An Invitation to an Amazing Oaxacan Adventure

Tuesday, November 1, 2016

In Search of the True Beginnings of the Flowered Apron

Those of you who have been to Oaxaca with me, or those who might have shopped in my store, or read a few entries in this blog, will know that I have a mild obsession with these embroidered aprons that form the traditional dress of many women in Zapotec villages in the Central Valley. Thus, I could not have been more thrilled to visit in the home workshop of a young woman from St Miguel de Valle who is one with her sewing machine and able to bang out all number of embroidered designs on these gingham aprons with their heavily pleated skirts. She tells us that the idea of embroidering peacocks, which now is a common design feature, was her idea (this is what the creative class and innovation looks like Zapotec style).  She's 28 and has been embroidering since she was 14, so about half her life. An average apron takes her about two or three days to make. Here she is above with her mother in law and two very happy tourists modeling their new aprons.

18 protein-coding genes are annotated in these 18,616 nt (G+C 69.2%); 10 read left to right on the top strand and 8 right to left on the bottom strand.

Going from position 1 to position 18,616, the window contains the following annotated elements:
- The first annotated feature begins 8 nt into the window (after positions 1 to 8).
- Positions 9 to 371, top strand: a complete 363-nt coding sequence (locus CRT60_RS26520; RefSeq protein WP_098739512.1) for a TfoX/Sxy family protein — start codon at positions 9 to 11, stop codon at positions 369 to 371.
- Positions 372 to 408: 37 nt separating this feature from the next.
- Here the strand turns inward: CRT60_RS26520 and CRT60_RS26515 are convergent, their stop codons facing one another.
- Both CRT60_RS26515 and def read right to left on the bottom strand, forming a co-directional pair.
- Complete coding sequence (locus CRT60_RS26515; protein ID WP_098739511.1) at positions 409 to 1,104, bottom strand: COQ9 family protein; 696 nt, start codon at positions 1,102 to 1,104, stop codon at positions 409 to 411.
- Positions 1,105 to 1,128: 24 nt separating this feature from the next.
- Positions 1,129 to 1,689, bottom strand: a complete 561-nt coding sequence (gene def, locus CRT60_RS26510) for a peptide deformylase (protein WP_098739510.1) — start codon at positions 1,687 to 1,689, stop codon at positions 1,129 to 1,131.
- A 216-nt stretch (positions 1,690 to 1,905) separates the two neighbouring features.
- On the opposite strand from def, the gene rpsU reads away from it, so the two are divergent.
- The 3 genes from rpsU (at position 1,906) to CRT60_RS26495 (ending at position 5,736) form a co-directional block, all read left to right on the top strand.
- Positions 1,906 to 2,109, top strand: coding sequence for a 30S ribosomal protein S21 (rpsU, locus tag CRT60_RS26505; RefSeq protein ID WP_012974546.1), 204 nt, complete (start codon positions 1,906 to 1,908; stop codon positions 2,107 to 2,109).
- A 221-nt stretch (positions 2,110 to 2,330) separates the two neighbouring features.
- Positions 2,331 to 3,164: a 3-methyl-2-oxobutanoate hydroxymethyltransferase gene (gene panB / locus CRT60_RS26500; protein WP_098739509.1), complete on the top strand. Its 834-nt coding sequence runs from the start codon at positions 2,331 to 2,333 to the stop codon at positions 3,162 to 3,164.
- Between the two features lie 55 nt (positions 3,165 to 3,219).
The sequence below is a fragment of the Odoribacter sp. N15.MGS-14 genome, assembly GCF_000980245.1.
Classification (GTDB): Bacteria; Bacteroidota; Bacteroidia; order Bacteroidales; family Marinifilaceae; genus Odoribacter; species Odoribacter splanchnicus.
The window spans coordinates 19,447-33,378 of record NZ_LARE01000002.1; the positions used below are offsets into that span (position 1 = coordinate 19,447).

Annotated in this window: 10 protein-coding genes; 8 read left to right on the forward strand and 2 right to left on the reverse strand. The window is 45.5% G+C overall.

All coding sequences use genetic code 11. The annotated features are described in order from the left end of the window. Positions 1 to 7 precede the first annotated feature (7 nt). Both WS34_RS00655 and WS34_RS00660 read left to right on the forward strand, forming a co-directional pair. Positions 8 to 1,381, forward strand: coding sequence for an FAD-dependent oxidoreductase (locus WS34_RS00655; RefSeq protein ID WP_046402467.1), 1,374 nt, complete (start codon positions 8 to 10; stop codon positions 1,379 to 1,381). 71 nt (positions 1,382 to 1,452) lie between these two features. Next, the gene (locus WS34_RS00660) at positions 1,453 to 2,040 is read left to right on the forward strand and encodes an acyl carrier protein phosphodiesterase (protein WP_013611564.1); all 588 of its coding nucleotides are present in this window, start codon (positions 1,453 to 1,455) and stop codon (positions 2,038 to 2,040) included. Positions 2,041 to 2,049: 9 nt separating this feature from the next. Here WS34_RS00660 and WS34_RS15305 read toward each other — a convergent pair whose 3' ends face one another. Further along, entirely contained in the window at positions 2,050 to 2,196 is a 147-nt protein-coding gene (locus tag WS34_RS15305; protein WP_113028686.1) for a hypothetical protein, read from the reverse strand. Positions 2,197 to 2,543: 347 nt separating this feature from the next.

Click here to see some other apron pics and you'll notice that styles have changed and the rufflier apron has replaced the simpler one. 

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